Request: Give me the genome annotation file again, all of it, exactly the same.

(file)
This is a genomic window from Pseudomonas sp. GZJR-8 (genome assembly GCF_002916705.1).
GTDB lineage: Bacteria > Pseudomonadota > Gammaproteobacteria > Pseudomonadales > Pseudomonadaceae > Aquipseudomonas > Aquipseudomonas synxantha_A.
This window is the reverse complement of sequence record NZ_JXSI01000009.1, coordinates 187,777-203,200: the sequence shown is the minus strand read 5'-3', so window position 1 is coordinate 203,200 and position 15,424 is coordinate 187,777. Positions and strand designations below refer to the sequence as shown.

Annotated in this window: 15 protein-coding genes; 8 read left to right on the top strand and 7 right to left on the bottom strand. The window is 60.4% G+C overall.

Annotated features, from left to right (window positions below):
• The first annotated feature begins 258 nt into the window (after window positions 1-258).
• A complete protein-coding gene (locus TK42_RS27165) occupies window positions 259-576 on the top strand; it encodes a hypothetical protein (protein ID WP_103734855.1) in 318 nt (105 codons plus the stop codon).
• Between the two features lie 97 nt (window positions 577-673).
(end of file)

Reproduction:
This is a genomic window from Pseudomonas sp. GZJR-8 (genome assembly GCF_002916705.1).
GTDB lineage: Bacteria > Pseudomonadota > Gammaproteobacteria > Pseudomonadales > Pseudomonadaceae > Aquipseudomonas > Aquipseudomonas synxantha_A.
This window is the reverse complement of sequence record NZ_JXSI01000009.1, coordinates 187,777-203,200: the sequence shown is the minus strand read 5'-3', so window position 1 is coordinate 203,200 and position 15,424 is coordinate 187,777. Positions and strand designations below refer to the sequence as shown.

Annotated in this window: 15 protein-coding genes; 8 read left to right on the top strand and 7 right to left on the bottom strand. The window is 60.4% G+C overall.

Annotated features, from left to right (window positions below):
• The first annotated feature begins 258 nt into the window (after window positions 1-258).
• A complete protein-coding gene (locus TK42_RS27165) occupies window positions 259-576 on the top strand; it encodes a hypothetical protein (protein ID WP_103734855.1) in 318 nt (105 codons plus the stop codon).
• Between the two features lie 97 nt (window positions 577-673).